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kirbykirby Group TitleBest ResponseYou've already chosen the best response.0
\[\int\limits2b(1+t)dt\] How does my prof get b(1+t)^2 + C but I got 2bt +bt^2 +C
 one year ago

Mimi_x3 Group TitleBest ResponseYou've already chosen the best response.3
\[\int\limits2b(1+t)dt \] \[\int\limits2b(1+t)dt \] \[2b\int\limits1dt +2b\int\limits td t\] bt^2+2bt+c
 one year ago

kirbykirby Group TitleBest ResponseYou've already chosen the best response.0
It seems like my prof might have done lik a usubstituion on (1+t) but how come it doesn't give the same answer?
 one year ago

Mimi_x3 Group TitleBest ResponseYou've already chosen the best response.3
\[2b*t+2b*\frac{t^{2}}{2} +c\] \[2bt+bt^2+c\] it is the same..
 one year ago

Azteck Group TitleBest ResponseYou've already chosen the best response.0
\[\int\limits2b(1+t)dt= (1+t)^2 + k\] Leave the 2b alone and put it back later since it's a constant. \[=\frac{1}{2}(1+t)^2 +k\] Put back the 2b. \[=\frac{2b}{2}(1+t)^2 +k\] \[b(1+t)^2 + k\]
 one year ago

sami21 Group TitleBest ResponseYou've already chosen the best response.1
your professor is right . because \[\Large \int\limits_{}^{} (ax+b)=\frac{(ax+b)^2}{a}+C\]
 one year ago

Azteck Group TitleBest ResponseYou've already chosen the best response.0
k is a constant. Just replace that k with a big C.
 one year ago

kirbykirby Group TitleBest ResponseYou've already chosen the best response.0
b(1+t)^2 = b(1+2t+t^2)=b+2bt+bt^2 but this is not the same as 2bt+bt^2 o_O
 one year ago

Mimi_x3 Group TitleBest ResponseYou've already chosen the best response.3
but im still right!
 one year ago

kirbykirby Group TitleBest ResponseYou've already chosen the best response.0
am I missing something?
 one year ago

sami21 Group TitleBest ResponseYou've already chosen the best response.1
yes you are !
 one year ago

Azteck Group TitleBest ResponseYou've already chosen the best response.0
@kirbykirby You meant to differentiate it.
 one year ago

Azteck Group TitleBest ResponseYou've already chosen the best response.0
You expand then differentiate.
 one year ago

Azteck Group TitleBest ResponseYou've already chosen the best response.0
Wait sorry you differentiate by not expanding.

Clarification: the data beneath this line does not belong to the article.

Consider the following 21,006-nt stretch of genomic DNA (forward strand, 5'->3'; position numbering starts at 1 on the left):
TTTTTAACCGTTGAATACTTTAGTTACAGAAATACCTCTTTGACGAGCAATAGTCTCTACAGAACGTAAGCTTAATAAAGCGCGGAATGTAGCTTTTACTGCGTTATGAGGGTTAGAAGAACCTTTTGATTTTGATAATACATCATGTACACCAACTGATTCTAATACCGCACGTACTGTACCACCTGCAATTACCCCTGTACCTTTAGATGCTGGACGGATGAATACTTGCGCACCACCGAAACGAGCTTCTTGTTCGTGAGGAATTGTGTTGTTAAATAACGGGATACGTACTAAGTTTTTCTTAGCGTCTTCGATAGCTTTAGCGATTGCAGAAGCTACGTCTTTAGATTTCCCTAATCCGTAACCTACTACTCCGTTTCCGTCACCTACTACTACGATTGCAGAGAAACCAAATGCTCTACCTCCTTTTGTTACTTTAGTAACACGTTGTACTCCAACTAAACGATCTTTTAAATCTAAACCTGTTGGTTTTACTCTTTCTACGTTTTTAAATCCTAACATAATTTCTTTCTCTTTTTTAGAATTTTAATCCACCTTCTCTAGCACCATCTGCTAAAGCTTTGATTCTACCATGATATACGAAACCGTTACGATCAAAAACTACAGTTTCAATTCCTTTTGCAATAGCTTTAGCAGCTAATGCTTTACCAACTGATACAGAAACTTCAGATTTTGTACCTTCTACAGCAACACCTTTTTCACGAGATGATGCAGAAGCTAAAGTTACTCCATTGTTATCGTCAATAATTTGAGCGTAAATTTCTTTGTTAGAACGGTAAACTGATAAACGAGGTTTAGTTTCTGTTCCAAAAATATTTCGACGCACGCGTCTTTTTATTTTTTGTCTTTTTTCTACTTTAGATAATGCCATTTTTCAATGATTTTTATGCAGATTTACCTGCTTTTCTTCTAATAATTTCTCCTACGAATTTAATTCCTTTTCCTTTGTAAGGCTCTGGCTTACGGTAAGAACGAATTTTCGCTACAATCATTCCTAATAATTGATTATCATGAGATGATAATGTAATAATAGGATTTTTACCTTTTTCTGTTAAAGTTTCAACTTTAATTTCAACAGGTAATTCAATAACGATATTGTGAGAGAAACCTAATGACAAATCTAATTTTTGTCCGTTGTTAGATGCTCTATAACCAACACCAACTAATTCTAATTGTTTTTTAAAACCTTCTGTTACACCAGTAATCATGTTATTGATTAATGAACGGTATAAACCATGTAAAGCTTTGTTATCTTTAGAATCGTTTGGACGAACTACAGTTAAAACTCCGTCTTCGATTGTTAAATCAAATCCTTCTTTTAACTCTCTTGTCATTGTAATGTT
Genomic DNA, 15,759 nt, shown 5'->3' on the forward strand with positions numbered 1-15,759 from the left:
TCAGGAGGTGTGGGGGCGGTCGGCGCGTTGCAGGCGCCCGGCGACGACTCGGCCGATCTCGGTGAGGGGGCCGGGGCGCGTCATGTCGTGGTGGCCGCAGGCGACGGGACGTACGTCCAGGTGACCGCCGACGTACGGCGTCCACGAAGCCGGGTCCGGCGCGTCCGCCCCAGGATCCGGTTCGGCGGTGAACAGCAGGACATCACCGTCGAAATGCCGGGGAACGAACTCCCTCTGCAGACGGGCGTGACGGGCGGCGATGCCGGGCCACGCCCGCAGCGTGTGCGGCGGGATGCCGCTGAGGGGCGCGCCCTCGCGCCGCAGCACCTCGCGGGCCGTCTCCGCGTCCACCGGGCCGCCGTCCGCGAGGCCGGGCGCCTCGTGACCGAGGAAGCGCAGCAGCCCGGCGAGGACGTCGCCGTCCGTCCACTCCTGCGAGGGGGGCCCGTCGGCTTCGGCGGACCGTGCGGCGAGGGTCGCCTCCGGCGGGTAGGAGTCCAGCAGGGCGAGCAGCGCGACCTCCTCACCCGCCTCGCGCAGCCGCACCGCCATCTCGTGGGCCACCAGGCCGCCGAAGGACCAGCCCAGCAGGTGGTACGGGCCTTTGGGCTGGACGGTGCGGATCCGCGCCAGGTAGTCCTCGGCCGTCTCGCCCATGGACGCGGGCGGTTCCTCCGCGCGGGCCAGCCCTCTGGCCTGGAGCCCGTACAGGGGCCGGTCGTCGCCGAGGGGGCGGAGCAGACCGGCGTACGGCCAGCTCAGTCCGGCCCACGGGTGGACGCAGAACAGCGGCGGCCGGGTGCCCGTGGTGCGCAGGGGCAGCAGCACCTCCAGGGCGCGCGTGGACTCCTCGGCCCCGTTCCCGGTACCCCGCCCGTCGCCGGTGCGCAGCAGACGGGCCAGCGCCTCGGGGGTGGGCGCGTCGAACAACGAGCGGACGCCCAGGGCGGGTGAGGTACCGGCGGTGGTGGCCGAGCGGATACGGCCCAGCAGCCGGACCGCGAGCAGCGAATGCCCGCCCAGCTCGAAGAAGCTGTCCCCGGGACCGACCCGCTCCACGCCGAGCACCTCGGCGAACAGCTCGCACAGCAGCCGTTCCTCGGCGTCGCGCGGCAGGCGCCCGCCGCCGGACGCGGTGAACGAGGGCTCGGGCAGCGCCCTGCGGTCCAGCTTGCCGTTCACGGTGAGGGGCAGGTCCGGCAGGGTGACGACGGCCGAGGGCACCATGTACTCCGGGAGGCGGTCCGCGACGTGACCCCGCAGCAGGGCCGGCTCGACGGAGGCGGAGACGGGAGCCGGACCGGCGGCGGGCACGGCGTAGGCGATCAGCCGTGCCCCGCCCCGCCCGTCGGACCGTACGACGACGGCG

one year ago

Mimi_x3 Group TitleBest ResponseYou've already chosen the best response.3
differentiate?? this is integration!
 one year ago

Azteck Group TitleBest ResponseYou've already chosen the best response.0
No, he wants to get the answer back to the original expression.
 one year ago

Azteck Group TitleBest ResponseYou've already chosen the best response.0
When you integrate it, you can differentiate it back to the expression that you originally integrated.
 one year ago

Azteck Group TitleBest ResponseYou've already chosen the best response.0
@kirbykirby You differentiate that expanding expression you had, to get back your original expression. Integration is the reverse of differentiation.
 one year ago

kirbykirby Group TitleBest ResponseYou've already chosen the best response.0
Ok. I'm trying to understand though how the 2 methods though give a different answer though...
 one year ago

Azteck Group TitleBest ResponseYou've already chosen the best response.0
differentiate b+2bt+bt^2 with respect to t and you get: 2b+2bt=2b(1+t)
 one year ago

sami21 Group TitleBest ResponseYou've already chosen the best response.1
\[\Large \int\limits_{}^{}2b(1+t)dt=2b \frac{(1+t)^2}{2}+C=b(1+t)^2+C\] differentiate \[\Large \frac{d}{dt}(b(1+t)^2)+C=2b(1+t)\] you get original back . means it is correct .
 one year ago

Azteck Group TitleBest ResponseYou've already chosen the best response.0
Which is the original expression you had in the question...
 one year ago

kirbykirby Group TitleBest ResponseYou've already chosen the best response.0
oh is it because the b + C gets absorbed into another constant "C" using the other method o_O?
 one year ago

kirbykirby Group TitleBest ResponseYou've already chosen the best response.0
isn't it a constant here with respect to t?
 one year ago

Azteck Group TitleBest ResponseYou've already chosen the best response.0
If it was respect to b, then it's a different story.
 one year ago

kirbykirby Group TitleBest ResponseYou've already chosen the best response.0
b(1+t)^2 = b(1+2t+t^2)=b+2bt+bt^2 but this is not the same as 2bt+bt^2 So is this difference because of the b being absorbed??
 one year ago

Azteck Group TitleBest ResponseYou've already chosen the best response.0
If you want to know why there's a C at the end everytime you integrate, it's because there are many curves that can still produce the same derivative. For example. The derivative of this curve y=x^2+1 is the same as y=x^2
 one year ago

Azteck Group TitleBest ResponseYou've already chosen the best response.0
That's for you to understand why there's a constant attached everytime you itnegrate. If you don't attach a C or k whatever, you get it wrong.